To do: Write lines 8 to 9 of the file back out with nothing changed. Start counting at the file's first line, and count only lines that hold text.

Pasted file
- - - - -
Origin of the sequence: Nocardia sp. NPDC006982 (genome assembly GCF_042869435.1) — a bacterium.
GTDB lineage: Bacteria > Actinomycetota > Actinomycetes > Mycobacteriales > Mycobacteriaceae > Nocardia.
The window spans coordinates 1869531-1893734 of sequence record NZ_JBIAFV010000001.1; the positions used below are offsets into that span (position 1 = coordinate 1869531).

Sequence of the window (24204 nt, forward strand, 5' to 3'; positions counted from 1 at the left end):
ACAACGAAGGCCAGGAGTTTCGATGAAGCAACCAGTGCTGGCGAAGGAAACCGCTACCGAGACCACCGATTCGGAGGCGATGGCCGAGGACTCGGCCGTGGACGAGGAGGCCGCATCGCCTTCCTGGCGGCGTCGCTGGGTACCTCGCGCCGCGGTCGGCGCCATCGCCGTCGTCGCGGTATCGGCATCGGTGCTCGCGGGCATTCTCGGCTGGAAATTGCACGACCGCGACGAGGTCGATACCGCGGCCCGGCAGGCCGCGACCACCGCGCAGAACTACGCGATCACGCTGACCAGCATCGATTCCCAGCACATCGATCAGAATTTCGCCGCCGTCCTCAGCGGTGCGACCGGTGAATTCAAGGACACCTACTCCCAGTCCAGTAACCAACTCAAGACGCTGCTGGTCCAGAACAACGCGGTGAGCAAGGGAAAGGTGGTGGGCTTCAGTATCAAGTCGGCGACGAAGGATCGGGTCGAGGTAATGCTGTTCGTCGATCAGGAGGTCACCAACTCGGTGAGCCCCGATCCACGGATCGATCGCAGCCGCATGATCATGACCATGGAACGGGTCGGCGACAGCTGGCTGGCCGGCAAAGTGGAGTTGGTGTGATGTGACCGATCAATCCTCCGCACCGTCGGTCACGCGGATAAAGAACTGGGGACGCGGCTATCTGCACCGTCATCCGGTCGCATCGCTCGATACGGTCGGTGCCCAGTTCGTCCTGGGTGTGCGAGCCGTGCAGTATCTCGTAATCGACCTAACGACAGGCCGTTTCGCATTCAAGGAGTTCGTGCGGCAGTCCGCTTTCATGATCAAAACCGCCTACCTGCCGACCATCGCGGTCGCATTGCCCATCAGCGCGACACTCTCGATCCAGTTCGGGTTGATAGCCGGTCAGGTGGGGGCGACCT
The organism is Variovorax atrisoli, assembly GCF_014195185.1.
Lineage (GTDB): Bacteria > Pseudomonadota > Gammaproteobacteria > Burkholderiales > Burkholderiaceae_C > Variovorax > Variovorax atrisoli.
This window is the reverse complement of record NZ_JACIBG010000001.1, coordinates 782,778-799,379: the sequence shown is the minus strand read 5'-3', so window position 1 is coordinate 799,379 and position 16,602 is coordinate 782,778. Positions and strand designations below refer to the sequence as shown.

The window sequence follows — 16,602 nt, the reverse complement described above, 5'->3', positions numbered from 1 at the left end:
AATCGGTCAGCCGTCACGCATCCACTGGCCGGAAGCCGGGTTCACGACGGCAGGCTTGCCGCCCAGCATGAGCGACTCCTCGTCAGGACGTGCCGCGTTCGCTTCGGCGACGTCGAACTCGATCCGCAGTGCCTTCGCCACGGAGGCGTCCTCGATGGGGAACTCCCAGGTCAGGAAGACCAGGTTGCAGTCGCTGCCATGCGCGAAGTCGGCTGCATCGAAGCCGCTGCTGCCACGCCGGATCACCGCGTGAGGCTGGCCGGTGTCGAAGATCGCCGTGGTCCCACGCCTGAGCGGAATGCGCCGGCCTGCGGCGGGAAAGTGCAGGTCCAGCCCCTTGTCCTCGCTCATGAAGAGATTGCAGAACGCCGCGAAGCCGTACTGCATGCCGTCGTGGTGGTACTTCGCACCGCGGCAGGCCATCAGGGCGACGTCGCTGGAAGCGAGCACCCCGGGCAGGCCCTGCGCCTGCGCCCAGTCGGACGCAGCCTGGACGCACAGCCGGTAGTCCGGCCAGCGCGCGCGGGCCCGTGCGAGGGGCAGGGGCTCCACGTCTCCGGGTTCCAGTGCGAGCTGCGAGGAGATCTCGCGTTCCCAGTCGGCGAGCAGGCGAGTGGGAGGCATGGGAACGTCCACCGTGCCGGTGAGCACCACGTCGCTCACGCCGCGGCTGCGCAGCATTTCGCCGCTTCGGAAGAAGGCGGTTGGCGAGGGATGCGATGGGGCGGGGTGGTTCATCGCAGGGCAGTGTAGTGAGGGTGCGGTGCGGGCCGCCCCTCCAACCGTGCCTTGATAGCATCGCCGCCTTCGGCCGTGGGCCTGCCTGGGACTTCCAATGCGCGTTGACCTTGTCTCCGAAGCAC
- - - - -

This window is the reverse complement of record NZ_JACIBG010000001.1, coordinates 782,778-799,379: the sequence shown is the minus strand read 5'-3', so window position 1 is coordinate 799,379 and position 16,602 is coordinate 782,778. Positions and strand designations below refer to the sequence as shown.

The window sequence follows — 16,602 nt, the reverse complement described above, 5'->3', positions numbered from 1 at the left end: